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Regarding Media

New Magazine for Boomers Plays Down 'Maturity'

February 05, 2001|ROY RIVENBURG | TIMES STAFF WRITER

Modern Maturity magazine is slowly being put out to pasture.

In an effort to woo aging baby boomers who seem unwilling to acknowledge the rapid approach of geezerdom, AARP has created a new publication--My Generation--for people ages 50 to 55. To sustain this illusion of eternal youth, the magazine's target age will expand as boomers get older, until it eventually replaces Modern Maturity.

There's even talk of producing a Generation X magazine, once that group approaches age 50, the traditional point at which AARP sends out membership invitations.

"We've been studying this for years," explains editorial director Hugh Delehanty, who was brought in to make Modern Maturity more boomer-oriented. "I quickly found out it's impossible to create a single magazine for people ages 50 to 100. Each generation sees the world very differently."

For one thing, baby boomers "define themselves in opposition to the older generation," he says. Although surveys showed both groups were interested in similar story topics--such as health, financial security and travel--boomers wanted "their own magazine."

Among the names floated for the new publication were American Pie, Baboom, Imagine, Blue Highway, Navigator and Boomerang. Focus groups liked My Generation.

Like Modern Maturity, it will be published six times a year. But most of the similarities end there. Whereas Modern Maturity is based in Washington and written in "classic narrative" style, My Generation operates from New York City and will strive to be "irreverent and hip without being cynical," Delehanty says.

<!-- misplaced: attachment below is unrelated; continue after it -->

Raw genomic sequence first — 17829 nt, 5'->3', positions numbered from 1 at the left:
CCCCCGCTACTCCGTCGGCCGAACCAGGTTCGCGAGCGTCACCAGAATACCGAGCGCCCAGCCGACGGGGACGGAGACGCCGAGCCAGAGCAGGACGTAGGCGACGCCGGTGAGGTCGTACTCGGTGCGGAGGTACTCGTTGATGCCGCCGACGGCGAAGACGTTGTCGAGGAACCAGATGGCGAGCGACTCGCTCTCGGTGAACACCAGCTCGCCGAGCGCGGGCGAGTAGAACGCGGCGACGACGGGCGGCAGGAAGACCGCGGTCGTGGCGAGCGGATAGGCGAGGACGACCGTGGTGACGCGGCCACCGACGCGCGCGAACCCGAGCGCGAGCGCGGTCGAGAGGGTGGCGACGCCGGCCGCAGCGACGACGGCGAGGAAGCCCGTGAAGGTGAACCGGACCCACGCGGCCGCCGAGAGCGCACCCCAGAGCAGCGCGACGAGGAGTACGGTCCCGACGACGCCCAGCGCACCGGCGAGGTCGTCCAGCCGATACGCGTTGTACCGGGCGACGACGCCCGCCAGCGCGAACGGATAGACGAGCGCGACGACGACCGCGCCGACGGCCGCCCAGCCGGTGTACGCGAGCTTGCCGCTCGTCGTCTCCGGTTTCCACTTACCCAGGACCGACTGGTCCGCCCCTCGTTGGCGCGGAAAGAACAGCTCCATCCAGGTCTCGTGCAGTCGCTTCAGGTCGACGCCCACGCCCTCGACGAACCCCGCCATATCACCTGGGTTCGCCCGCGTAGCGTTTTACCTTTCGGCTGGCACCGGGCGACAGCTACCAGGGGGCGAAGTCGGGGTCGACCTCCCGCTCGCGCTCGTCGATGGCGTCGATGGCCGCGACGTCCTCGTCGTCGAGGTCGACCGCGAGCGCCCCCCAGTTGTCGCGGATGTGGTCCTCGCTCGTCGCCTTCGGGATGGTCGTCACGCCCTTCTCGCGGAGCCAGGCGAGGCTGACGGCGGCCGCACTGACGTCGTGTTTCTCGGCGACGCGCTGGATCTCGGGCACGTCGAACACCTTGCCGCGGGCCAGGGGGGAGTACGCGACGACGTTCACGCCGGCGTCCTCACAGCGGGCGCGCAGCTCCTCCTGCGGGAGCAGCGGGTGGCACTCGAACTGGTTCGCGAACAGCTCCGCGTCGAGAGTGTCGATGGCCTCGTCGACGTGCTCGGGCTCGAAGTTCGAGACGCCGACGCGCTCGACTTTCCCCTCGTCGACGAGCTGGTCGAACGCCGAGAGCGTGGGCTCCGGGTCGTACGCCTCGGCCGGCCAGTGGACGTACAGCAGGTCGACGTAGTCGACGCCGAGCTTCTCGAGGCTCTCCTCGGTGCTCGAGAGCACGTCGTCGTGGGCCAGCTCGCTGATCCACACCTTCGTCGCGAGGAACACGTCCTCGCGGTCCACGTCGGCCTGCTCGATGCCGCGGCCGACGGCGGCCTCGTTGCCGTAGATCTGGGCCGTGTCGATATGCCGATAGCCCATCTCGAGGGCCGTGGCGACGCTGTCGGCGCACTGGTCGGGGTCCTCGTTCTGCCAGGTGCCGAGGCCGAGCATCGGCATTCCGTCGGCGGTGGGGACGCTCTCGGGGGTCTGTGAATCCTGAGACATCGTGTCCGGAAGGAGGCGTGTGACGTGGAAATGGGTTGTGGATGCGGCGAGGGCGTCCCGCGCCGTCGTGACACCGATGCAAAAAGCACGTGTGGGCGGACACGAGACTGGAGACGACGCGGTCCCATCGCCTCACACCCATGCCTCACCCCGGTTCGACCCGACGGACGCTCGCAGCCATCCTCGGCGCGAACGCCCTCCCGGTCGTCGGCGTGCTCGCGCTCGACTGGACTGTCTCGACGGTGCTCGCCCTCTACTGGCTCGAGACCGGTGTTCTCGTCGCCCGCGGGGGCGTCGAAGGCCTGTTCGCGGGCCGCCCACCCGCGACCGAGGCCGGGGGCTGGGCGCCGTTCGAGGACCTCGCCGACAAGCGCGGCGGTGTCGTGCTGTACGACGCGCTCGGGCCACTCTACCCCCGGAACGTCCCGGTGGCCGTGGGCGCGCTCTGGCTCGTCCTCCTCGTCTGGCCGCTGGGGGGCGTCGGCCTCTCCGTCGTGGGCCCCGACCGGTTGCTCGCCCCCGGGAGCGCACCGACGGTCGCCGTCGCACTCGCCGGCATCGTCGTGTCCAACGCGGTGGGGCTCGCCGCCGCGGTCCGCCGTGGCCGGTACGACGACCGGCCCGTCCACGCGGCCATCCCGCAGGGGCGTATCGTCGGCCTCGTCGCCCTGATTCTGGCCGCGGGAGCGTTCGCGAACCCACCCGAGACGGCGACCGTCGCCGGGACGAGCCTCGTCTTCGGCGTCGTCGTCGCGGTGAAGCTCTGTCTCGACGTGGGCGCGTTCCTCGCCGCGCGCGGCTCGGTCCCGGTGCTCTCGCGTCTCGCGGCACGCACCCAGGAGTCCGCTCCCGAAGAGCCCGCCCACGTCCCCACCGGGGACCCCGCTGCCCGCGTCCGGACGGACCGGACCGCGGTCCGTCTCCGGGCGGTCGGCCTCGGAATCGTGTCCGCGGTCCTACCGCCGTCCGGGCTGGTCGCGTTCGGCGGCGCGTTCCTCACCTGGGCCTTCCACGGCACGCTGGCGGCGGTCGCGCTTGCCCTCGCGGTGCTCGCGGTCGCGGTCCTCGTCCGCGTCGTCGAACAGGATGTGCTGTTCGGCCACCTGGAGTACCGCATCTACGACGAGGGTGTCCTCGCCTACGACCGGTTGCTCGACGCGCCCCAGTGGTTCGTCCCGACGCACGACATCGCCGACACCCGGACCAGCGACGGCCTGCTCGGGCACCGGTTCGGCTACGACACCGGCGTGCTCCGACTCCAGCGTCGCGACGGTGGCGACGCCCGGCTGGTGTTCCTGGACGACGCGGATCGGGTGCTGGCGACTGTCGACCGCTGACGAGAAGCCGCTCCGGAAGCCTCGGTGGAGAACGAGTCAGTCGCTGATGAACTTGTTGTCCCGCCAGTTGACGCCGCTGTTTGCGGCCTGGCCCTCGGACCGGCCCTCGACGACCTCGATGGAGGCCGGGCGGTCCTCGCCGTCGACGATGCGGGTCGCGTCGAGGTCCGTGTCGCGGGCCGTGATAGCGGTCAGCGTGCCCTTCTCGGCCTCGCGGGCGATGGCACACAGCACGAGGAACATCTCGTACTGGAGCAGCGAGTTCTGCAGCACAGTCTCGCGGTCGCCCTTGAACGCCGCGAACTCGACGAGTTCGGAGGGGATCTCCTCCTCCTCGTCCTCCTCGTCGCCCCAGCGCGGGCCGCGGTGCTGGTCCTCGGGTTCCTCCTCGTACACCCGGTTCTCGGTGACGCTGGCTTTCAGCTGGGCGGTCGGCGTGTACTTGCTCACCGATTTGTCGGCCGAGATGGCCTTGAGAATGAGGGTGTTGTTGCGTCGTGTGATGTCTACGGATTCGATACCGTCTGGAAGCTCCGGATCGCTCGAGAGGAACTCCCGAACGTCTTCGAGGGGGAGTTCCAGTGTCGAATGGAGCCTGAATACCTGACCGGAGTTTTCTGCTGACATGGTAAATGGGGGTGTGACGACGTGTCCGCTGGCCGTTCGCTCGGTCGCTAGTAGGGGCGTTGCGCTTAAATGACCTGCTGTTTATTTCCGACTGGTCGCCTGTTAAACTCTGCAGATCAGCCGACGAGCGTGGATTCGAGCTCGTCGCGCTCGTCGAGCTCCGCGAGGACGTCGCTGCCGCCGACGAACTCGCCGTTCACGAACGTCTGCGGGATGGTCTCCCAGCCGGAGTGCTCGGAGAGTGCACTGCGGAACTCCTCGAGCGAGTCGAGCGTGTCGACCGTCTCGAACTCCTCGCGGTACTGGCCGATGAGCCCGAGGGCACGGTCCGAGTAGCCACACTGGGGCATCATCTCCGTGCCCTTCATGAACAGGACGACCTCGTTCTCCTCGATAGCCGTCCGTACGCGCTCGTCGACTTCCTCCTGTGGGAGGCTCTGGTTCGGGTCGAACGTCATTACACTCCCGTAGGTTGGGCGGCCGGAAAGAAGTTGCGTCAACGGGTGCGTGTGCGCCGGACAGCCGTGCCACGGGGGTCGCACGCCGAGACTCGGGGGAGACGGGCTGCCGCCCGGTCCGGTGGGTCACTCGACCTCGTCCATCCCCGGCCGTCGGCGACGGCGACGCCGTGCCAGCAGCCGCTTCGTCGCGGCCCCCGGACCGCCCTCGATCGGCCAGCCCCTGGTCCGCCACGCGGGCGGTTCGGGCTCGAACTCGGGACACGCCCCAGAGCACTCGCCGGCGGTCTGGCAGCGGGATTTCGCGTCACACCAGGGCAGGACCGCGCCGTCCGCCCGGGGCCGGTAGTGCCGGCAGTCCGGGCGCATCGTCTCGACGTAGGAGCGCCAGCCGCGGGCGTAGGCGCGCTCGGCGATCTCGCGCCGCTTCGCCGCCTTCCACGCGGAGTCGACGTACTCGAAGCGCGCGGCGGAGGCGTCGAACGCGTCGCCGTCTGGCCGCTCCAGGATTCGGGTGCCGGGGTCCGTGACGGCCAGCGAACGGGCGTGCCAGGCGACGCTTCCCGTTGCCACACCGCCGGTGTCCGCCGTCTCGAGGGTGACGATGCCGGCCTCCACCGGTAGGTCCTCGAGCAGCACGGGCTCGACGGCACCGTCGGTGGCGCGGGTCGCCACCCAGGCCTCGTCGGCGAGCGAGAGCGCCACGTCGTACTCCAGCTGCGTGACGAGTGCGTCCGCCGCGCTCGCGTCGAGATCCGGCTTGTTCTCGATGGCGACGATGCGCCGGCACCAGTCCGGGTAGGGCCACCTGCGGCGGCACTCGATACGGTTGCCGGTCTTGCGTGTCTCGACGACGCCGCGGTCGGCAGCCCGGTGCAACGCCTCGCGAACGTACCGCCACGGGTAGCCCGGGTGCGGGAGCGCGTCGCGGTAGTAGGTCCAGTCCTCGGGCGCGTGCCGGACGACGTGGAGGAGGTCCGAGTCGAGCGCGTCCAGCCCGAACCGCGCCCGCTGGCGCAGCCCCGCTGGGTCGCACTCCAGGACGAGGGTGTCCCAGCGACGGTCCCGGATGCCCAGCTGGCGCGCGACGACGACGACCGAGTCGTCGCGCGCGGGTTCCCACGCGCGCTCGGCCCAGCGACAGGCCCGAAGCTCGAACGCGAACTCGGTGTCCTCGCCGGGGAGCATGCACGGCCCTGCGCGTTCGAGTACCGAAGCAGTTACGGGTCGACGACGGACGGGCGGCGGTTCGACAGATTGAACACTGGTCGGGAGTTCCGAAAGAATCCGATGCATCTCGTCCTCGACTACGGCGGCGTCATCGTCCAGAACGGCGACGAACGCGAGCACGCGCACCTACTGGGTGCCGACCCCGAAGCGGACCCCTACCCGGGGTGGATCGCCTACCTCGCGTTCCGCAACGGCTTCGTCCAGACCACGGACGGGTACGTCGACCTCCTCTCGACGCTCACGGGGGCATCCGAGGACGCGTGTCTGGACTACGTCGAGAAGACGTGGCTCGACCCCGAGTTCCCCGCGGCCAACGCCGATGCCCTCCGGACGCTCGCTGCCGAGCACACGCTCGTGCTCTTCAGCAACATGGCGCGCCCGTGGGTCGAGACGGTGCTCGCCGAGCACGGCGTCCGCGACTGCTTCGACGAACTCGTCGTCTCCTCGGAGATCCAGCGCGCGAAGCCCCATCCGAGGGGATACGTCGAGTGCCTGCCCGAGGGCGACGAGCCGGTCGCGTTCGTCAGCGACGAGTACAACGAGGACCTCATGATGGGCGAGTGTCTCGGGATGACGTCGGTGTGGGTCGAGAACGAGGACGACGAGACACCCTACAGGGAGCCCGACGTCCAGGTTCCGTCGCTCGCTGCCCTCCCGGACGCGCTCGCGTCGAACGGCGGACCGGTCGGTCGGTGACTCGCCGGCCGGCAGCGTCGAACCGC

Also, instead of revolving around several long features, My Generation is divided into roughly 20 sections, such as Leap of Faith (which examines "the pursuit of meaning" in life), Do Right (tips on giving back to the world, with a nod toward the idealism and political activism of boomers), Staying Alive (which focuses on health) and Private Lives (a "where are they now" feature that profiles icons of the boomer era, such as ice cream magnates Ben and Jerry).

My Generation debuts this week with a guaranteed circulation of 3.1 million--reportedly the biggest launch in magazine history--and will also be available at select newsstands, a first for AARP publications, which are usually sent just to members, who pay $10 to join.

Meanwhile, Modern Maturity has undergone some cosmetic surgery. The March-April issue displays a revamped design, and the magazine is now published in two versions: one for people ages 56 to 65 (circulation 7 million) and the other for 66 and up (10.1 million).

The cover story profiles actor Clint Eastwood, "The Sweet Side of Dirty Harry." In contrast, My Generation's cover features actor Ed Harris talking about turning 50. Other articles in the boomer magazine discuss The Band's greatest-hits CD, traveling to California wine country, high-tech gadgets, quitting your job to become a zookeeper ("You'll handle diseased animals, high-pressure hoses . . . ") and romance ("Have Sex, Live Longer!" shouts a headline on the cover).

"This generation of ours refuses to believe it's getting older," writes Editor in Chief Betsy Carter in her introduction to the magazine, pretty much summing up its underlying theme.

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